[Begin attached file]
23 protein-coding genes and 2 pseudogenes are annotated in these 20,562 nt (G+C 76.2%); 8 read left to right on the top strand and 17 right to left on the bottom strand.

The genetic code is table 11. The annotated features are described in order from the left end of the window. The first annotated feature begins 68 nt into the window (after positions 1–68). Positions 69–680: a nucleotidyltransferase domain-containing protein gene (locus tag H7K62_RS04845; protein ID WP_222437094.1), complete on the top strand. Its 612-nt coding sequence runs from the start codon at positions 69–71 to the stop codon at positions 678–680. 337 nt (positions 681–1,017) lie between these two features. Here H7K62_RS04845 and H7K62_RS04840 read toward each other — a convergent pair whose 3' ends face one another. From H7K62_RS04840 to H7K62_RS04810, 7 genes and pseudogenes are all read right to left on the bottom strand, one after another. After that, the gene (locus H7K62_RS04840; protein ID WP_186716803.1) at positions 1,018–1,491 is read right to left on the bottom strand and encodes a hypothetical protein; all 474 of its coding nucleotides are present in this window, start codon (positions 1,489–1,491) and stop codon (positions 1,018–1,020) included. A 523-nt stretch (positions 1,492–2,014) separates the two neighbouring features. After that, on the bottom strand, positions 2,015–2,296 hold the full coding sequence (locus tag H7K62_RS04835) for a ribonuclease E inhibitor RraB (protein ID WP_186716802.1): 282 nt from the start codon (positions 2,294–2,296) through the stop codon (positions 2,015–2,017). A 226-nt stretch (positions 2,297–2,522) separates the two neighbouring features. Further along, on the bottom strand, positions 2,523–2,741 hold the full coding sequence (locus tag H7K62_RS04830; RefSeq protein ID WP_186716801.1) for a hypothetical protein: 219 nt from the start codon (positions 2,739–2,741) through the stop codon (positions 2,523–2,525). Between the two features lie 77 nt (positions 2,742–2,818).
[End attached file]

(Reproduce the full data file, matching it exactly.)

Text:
23 protein-coding genes and 2 pseudogenes are annotated in these 20,562 nt (G+C 76.2%); 8 read left to right on the top strand and 17 right to left on the bottom strand.

The genetic code is table 11. The annotated features are described in order from the left end of the window. The first annotated feature begins 68 nt into the window (after positions 1–68). Positions 69–680: a nucleotidyltransferase domain-containing protein gene (locus tag H7K62_RS04845; protein ID WP_222437094.1), complete on the top strand. Its 612-nt coding sequence runs from the start codon at positions 69–71 to the stop codon at positions 678–680. 337 nt (positions 681–1,017) lie between these two features. Here H7K62_RS04845 and H7K62_RS04840 read toward each other — a convergent pair whose 3' ends face one another. From H7K62_RS04840 to H7K62_RS04810, 7 genes and pseudogenes are all read right to left on the bottom strand, one after another. After that, the gene (locus H7K62_RS04840; protein ID WP_186716803.1) at positions 1,018–1,491 is read right to left on the bottom strand and encodes a hypothetical protein; all 474 of its coding nucleotides are present in this window, start codon (positions 1,489–1,491) and stop codon (positions 1,018–1,020) included. A 523-nt stretch (positions 1,492–2,014) separates the two neighbouring features. After that, on the bottom strand, positions 2,015–2,296 hold the full coding sequence (locus tag H7K62_RS04835) for a ribonuclease E inhibitor RraB (protein ID WP_186716802.1): 282 nt from the start codon (positions 2,294–2,296) through the stop codon (positions 2,015–2,017). A 226-nt stretch (positions 2,297–2,522) separates the two neighbouring features. Further along, on the bottom strand, positions 2,523–2,741 hold the full coding sequence (locus tag H7K62_RS04830; RefSeq protein ID WP_186716801.1) for a hypothetical protein: 219 nt from the start codon (positions 2,739–2,741) through the stop codon (positions 2,523–2,525). Between the two features lie 77 nt (positions 2,742–2,818).